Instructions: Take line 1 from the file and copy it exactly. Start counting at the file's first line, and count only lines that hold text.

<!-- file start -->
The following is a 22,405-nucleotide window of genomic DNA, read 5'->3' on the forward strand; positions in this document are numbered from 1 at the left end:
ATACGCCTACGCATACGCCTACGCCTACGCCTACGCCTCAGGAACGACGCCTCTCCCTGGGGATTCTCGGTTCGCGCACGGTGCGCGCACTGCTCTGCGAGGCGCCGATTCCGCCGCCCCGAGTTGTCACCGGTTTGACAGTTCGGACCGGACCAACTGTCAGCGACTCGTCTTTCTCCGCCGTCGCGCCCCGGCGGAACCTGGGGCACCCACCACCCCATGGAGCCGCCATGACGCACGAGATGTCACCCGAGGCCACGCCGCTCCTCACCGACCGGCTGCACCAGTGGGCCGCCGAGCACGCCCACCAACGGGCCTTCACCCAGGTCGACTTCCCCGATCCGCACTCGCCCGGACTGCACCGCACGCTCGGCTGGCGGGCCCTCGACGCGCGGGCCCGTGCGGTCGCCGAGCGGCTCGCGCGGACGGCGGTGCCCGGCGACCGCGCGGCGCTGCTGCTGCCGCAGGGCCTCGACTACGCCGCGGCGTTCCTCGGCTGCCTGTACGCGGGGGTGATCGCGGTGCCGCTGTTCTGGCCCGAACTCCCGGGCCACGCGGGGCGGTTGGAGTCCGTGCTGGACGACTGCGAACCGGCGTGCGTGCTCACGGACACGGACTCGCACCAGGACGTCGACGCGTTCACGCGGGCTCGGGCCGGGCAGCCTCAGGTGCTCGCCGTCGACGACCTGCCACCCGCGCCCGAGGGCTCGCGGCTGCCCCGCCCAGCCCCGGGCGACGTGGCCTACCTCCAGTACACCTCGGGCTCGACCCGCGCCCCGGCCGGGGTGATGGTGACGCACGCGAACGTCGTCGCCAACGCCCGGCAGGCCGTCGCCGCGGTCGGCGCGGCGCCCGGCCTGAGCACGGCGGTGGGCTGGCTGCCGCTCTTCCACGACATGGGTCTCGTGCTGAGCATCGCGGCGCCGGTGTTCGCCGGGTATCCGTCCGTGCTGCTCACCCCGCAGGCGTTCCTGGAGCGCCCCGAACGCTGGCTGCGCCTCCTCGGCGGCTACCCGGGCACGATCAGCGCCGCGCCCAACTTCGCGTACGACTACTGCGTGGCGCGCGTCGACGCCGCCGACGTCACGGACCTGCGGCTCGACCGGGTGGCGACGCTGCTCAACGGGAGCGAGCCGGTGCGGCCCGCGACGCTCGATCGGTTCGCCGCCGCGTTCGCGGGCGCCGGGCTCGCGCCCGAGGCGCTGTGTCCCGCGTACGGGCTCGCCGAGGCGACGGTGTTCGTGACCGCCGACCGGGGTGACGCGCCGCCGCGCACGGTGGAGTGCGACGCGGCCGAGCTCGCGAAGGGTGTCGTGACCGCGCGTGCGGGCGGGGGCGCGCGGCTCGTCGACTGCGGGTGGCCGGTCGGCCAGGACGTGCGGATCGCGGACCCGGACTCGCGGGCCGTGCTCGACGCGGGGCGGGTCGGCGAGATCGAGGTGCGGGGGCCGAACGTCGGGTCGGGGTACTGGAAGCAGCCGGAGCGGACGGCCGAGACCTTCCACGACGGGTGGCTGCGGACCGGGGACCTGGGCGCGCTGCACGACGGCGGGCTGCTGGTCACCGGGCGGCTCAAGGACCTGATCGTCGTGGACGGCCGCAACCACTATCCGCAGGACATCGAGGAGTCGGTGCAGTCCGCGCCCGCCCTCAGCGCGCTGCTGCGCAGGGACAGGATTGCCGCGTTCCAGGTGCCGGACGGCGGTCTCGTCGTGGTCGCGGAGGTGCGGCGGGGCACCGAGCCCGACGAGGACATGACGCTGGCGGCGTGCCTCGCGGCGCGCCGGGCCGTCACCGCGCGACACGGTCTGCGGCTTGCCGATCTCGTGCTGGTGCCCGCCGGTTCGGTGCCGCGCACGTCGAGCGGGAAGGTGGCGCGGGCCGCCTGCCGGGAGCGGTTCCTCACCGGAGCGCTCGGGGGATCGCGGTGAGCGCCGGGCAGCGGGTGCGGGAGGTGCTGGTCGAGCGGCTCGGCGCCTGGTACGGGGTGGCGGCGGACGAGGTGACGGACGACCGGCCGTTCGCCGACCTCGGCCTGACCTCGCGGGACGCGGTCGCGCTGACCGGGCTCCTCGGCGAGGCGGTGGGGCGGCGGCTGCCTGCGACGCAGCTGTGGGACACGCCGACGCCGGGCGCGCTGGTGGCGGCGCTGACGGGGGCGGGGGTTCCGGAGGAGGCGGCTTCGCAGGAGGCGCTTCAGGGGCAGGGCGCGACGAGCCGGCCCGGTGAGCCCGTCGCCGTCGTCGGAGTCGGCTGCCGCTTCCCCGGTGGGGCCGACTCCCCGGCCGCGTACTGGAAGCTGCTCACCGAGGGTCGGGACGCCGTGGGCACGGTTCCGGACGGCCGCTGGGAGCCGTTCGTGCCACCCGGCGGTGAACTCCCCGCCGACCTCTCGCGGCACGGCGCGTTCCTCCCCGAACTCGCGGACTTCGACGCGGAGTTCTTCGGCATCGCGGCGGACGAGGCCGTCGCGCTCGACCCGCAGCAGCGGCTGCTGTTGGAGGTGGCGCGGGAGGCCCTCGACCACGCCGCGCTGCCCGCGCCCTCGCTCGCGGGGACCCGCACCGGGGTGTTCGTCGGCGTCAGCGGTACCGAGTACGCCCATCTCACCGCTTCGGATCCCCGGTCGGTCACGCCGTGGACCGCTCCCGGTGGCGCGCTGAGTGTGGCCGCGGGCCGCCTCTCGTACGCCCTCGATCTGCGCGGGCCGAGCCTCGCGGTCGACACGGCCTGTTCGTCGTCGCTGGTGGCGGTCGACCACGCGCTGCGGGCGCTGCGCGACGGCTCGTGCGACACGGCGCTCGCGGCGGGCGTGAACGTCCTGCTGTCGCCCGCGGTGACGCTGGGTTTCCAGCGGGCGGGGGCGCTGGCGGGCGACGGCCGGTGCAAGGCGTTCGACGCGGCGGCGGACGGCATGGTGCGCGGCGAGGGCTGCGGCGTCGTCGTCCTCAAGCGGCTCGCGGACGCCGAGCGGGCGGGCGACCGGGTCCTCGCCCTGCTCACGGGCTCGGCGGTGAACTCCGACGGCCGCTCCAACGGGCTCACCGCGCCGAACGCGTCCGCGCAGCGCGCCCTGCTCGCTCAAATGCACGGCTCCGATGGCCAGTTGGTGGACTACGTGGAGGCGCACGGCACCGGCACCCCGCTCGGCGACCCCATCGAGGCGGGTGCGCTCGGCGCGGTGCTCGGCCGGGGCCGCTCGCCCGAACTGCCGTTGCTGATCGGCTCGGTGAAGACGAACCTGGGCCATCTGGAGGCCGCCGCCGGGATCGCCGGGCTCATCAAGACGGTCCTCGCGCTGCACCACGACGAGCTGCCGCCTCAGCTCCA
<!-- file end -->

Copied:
The following is a 22,405-nucleotide window of genomic DNA, read 5'->3' on the forward strand; positions in this document are numbered from 1 at the left end: